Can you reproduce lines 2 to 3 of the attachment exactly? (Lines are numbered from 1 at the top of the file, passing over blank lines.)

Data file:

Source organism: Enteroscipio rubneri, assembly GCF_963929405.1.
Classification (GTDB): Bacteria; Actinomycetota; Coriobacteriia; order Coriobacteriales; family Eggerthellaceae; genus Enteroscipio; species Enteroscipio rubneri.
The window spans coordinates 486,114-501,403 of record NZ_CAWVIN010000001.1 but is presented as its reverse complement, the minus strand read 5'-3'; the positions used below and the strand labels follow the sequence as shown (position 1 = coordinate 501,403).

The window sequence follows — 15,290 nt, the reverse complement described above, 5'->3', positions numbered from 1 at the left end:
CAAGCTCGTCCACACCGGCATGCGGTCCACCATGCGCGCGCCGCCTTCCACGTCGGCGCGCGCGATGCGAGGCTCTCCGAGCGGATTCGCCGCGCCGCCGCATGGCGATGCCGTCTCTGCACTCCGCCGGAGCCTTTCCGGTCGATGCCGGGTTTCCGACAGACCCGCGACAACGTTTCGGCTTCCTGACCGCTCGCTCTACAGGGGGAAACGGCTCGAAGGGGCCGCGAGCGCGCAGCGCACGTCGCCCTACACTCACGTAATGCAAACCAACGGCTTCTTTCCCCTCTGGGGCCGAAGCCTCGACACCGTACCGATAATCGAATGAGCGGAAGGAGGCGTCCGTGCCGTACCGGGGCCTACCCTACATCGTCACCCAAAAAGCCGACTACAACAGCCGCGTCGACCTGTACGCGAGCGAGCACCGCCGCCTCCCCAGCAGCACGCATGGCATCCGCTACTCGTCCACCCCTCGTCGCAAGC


Classification (GTDB): Bacteria; Actinomycetota; Coriobacteriia; order Coriobacteriales; family Eggerthellaceae; genus Enteroscipio; species Enteroscipio rubneri.
The window spans coordinates 486,114-501,403 of record NZ_CAWVIN010000001.1 but is presented as its reverse complement, the minus strand read 5'-3'; the positions used below and the strand labels follow the sequence as shown (position 1 = coordinate 501,403).